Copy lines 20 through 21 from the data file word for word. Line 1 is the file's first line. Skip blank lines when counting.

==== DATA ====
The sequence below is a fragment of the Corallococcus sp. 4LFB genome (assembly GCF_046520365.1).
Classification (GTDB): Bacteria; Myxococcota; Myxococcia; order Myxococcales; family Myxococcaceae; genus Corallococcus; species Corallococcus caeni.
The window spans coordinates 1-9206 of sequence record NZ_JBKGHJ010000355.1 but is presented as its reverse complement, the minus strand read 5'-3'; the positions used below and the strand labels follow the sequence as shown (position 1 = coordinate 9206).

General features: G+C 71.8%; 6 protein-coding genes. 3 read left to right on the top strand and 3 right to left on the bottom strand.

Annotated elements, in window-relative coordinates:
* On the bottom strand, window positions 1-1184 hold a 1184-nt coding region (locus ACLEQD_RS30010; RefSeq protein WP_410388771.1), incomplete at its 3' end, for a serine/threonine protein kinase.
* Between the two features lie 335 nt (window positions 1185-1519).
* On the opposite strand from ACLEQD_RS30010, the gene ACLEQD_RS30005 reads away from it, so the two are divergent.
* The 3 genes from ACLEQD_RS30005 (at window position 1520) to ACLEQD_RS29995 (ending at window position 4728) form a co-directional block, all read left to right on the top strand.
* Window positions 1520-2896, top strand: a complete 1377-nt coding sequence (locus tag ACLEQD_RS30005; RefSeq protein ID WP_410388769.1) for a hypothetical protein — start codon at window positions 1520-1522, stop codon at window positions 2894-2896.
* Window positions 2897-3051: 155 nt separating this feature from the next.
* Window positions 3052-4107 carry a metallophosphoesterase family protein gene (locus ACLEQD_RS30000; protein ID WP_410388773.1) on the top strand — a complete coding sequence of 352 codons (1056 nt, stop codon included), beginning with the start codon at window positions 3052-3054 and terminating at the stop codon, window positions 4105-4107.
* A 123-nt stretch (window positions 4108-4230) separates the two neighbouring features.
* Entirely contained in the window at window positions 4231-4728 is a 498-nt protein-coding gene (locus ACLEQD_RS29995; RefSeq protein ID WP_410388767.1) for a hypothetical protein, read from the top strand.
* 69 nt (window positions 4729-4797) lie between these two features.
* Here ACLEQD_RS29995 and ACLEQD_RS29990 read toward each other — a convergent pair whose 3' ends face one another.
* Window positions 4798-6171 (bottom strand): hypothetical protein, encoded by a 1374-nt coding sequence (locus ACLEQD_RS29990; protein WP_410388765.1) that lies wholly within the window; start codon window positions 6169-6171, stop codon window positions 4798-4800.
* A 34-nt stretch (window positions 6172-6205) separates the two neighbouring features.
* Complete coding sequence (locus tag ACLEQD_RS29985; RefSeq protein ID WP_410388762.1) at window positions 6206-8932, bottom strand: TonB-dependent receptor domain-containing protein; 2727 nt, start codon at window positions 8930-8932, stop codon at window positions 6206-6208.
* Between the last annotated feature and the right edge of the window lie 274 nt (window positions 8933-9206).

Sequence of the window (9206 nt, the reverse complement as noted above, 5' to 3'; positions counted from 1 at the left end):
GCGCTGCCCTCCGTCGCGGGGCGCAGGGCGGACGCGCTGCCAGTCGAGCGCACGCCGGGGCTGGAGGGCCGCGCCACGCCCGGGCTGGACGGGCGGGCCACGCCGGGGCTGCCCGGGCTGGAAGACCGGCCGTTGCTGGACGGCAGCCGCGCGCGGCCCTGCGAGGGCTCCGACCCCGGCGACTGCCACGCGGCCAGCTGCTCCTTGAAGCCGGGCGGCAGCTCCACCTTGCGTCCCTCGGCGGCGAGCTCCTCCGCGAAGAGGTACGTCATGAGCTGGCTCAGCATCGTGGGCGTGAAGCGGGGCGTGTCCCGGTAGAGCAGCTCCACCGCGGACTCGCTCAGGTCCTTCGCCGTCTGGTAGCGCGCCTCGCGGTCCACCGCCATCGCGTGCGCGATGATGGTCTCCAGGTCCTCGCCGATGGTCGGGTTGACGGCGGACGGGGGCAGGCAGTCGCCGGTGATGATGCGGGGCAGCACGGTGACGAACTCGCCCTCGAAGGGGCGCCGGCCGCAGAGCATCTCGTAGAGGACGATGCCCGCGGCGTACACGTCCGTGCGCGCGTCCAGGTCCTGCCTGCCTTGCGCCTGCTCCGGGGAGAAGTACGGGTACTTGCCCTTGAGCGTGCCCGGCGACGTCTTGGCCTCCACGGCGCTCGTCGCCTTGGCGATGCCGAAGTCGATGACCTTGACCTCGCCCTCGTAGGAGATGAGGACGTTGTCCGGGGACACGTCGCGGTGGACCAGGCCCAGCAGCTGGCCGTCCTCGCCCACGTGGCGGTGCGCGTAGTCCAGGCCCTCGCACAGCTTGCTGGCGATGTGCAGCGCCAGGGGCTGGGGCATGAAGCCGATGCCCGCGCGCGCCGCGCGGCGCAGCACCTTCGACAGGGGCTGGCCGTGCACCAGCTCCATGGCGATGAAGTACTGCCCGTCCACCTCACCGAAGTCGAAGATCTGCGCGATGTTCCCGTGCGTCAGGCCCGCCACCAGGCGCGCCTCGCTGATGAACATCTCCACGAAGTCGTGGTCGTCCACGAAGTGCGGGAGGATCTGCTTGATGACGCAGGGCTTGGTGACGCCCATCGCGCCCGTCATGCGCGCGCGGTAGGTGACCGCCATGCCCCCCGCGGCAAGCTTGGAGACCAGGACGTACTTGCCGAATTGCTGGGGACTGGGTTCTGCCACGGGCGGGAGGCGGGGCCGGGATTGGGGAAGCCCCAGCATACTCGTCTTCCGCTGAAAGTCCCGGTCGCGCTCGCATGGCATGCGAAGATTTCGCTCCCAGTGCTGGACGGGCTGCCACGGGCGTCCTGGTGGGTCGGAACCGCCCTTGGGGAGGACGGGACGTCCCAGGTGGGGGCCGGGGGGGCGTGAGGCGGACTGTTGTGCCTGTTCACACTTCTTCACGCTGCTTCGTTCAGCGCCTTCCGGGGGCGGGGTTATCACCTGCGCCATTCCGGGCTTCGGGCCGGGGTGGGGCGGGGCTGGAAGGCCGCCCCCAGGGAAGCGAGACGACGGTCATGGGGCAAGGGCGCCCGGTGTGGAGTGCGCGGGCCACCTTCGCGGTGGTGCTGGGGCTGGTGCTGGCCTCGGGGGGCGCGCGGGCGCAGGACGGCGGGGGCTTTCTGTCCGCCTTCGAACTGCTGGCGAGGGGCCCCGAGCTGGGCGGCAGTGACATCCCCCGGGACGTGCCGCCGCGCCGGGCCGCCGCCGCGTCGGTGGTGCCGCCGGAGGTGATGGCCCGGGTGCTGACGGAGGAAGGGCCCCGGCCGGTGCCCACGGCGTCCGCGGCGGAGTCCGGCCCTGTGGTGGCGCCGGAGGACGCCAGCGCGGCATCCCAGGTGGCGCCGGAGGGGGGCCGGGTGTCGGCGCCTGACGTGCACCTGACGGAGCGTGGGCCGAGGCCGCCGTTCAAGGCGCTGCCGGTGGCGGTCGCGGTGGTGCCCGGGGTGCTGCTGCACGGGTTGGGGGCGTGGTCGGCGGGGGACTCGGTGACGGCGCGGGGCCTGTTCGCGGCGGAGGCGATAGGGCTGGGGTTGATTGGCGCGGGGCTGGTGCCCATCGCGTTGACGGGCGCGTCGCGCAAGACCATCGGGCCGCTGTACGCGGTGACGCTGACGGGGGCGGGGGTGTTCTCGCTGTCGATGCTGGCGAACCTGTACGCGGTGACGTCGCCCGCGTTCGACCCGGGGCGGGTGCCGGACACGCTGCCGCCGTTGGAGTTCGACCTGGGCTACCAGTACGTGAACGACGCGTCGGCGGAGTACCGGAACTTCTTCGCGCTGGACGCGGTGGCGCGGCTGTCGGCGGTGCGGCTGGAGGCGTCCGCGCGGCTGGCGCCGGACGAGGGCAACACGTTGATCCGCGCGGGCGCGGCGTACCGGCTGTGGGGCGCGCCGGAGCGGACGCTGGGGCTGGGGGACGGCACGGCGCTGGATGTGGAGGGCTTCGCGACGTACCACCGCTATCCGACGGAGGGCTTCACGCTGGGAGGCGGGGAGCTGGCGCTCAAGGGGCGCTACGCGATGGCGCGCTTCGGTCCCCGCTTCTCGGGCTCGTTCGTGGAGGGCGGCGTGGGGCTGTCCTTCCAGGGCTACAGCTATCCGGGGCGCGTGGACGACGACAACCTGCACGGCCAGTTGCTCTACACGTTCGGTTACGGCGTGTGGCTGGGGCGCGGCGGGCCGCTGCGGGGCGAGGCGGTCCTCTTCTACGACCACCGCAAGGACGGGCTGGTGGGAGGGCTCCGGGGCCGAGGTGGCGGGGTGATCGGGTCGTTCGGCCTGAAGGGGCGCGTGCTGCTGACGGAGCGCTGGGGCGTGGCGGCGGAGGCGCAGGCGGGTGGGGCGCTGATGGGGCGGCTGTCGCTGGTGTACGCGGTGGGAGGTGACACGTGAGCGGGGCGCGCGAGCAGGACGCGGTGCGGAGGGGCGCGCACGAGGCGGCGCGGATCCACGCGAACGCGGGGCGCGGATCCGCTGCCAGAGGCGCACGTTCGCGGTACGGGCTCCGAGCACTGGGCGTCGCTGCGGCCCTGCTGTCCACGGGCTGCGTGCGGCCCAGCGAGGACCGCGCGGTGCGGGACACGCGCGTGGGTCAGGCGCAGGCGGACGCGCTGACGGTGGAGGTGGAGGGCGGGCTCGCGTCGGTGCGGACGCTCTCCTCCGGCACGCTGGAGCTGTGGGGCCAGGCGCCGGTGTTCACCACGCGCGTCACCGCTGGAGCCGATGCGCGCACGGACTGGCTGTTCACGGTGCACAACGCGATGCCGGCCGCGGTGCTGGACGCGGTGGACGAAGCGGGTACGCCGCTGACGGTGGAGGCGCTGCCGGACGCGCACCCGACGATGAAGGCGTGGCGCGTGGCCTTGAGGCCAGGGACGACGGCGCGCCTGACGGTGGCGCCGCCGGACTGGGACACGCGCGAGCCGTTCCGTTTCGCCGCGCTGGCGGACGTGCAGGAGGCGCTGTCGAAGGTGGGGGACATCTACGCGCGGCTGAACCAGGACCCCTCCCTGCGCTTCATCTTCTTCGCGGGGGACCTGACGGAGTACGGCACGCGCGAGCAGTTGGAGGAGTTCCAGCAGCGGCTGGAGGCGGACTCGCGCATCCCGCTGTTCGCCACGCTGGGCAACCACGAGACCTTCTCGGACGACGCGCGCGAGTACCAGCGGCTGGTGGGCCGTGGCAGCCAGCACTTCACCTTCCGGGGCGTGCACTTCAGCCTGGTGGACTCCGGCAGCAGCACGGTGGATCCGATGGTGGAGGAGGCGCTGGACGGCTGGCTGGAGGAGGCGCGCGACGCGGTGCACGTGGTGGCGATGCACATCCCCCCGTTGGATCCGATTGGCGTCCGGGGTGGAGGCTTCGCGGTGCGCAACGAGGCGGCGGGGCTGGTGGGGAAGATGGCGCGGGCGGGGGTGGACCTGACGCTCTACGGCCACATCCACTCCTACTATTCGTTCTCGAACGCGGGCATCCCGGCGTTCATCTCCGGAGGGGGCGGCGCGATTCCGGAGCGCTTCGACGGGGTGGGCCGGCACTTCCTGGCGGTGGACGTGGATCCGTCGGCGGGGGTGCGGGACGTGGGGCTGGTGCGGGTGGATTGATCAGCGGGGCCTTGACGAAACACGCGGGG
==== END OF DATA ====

* Between the last annotated feature and the right edge of the window lie 274 nt (window positions 8933-9206).

Sequence of the window (9206 nt, the reverse complement as noted above, 5' to 3'; positions counted from 1 at the left end):